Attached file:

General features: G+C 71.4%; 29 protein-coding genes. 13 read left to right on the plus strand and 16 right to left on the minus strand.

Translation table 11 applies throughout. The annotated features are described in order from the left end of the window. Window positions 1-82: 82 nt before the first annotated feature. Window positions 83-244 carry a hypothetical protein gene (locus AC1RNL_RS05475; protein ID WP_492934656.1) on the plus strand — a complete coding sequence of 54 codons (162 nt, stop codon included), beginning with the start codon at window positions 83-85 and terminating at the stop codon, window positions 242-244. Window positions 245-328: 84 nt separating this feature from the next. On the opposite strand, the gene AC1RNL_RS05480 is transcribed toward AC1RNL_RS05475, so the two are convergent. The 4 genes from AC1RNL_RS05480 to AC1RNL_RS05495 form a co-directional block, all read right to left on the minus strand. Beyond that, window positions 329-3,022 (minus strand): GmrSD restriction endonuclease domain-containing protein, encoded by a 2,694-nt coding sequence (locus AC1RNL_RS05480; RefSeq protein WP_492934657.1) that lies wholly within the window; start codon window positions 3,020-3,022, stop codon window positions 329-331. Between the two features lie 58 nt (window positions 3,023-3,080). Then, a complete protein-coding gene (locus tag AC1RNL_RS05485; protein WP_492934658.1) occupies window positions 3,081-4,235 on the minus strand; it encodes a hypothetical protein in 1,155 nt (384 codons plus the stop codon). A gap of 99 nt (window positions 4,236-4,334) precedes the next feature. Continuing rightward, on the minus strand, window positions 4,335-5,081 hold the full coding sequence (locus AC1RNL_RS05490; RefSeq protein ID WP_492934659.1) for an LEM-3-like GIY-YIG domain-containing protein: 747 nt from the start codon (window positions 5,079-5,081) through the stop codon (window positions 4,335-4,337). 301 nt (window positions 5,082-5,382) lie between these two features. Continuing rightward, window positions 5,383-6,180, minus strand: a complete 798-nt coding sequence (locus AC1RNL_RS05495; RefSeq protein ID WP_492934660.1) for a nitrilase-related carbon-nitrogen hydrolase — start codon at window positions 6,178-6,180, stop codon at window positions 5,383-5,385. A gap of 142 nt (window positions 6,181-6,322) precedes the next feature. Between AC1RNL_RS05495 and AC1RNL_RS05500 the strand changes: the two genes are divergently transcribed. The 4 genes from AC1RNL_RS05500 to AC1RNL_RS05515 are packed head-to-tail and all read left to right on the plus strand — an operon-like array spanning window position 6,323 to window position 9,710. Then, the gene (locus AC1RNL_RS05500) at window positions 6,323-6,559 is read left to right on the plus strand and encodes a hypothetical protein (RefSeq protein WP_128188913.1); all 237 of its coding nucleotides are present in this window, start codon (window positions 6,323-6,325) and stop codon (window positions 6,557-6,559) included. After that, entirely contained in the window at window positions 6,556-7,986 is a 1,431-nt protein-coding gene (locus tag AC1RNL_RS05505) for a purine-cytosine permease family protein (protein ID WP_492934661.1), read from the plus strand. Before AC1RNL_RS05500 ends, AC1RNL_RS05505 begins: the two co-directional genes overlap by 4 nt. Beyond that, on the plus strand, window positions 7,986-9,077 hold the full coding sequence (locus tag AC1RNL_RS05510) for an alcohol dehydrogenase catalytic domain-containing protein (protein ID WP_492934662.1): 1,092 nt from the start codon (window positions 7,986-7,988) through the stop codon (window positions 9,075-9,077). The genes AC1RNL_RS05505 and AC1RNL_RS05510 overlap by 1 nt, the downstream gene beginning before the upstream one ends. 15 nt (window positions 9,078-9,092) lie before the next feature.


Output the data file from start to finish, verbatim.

General features: G+C 71.4%; 29 protein-coding genes. 13 read left to right on the plus strand and 16 right to left on the minus strand.

Translation table 11 applies throughout. The annotated features are described in order from the left end of the window. Window positions 1-82: 82 nt before the first annotated feature. Window positions 83-244 carry a hypothetical protein gene (locus AC1RNL_RS05475; protein ID WP_492934656.1) on the plus strand — a complete coding sequence of 54 codons (162 nt, stop codon included), beginning with the start codon at window positions 83-85 and terminating at the stop codon, window positions 242-244. Window positions 245-328: 84 nt separating this feature from the next. On the opposite strand, the gene AC1RNL_RS05480 is transcribed toward AC1RNL_RS05475, so the two are convergent. The 4 genes from AC1RNL_RS05480 to AC1RNL_RS05495 form a co-directional block, all read right to left on the minus strand. Beyond that, window positions 329-3,022 (minus strand): GmrSD restriction endonuclease domain-containing protein, encoded by a 2,694-nt coding sequence (locus AC1RNL_RS05480; RefSeq protein WP_492934657.1) that lies wholly within the window; start codon window positions 3,020-3,022, stop codon window positions 329-331. Between the two features lie 58 nt (window positions 3,023-3,080). Then, a complete protein-coding gene (locus tag AC1RNL_RS05485; protein WP_492934658.1) occupies window positions 3,081-4,235 on the minus strand; it encodes a hypothetical protein in 1,155 nt (384 codons plus the stop codon). A gap of 99 nt (window positions 4,236-4,334) precedes the next feature. Continuing rightward, on the minus strand, window positions 4,335-5,081 hold the full coding sequence (locus AC1RNL_RS05490; RefSeq protein ID WP_492934659.1) for an LEM-3-like GIY-YIG domain-containing protein: 747 nt from the start codon (window positions 5,079-5,081) through the stop codon (window positions 4,335-4,337). 301 nt (window positions 5,082-5,382) lie between these two features. Continuing rightward, window positions 5,383-6,180, minus strand: a complete 798-nt coding sequence (locus AC1RNL_RS05495; RefSeq protein ID WP_492934660.1) for a nitrilase-related carbon-nitrogen hydrolase — start codon at window positions 6,178-6,180, stop codon at window positions 5,383-5,385. A gap of 142 nt (window positions 6,181-6,322) precedes the next feature. Between AC1RNL_RS05495 and AC1RNL_RS05500 the strand changes: the two genes are divergently transcribed. The 4 genes from AC1RNL_RS05500 to AC1RNL_RS05515 are packed head-to-tail and all read left to right on the plus strand — an operon-like array spanning window position 6,323 to window position 9,710. Then, the gene (locus AC1RNL_RS05500) at window positions 6,323-6,559 is read left to right on the plus strand and encodes a hypothetical protein (RefSeq protein WP_128188913.1); all 237 of its coding nucleotides are present in this window, start codon (window positions 6,323-6,325) and stop codon (window positions 6,557-6,559) included. After that, entirely contained in the window at window positions 6,556-7,986 is a 1,431-nt protein-coding gene (locus tag AC1RNL_RS05505) for a purine-cytosine permease family protein (protein ID WP_492934661.1), read from the plus strand. Before AC1RNL_RS05500 ends, AC1RNL_RS05505 begins: the two co-directional genes overlap by 4 nt. Beyond that, on the plus strand, window positions 7,986-9,077 hold the full coding sequence (locus tag AC1RNL_RS05510) for an alcohol dehydrogenase catalytic domain-containing protein (protein ID WP_492934662.1): 1,092 nt from the start codon (window positions 7,986-7,988) through the stop codon (window positions 9,075-9,077). The genes AC1RNL_RS05505 and AC1RNL_RS05510 overlap by 1 nt, the downstream gene beginning before the upstream one ends. 15 nt (window positions 9,078-9,092) lie before the next feature.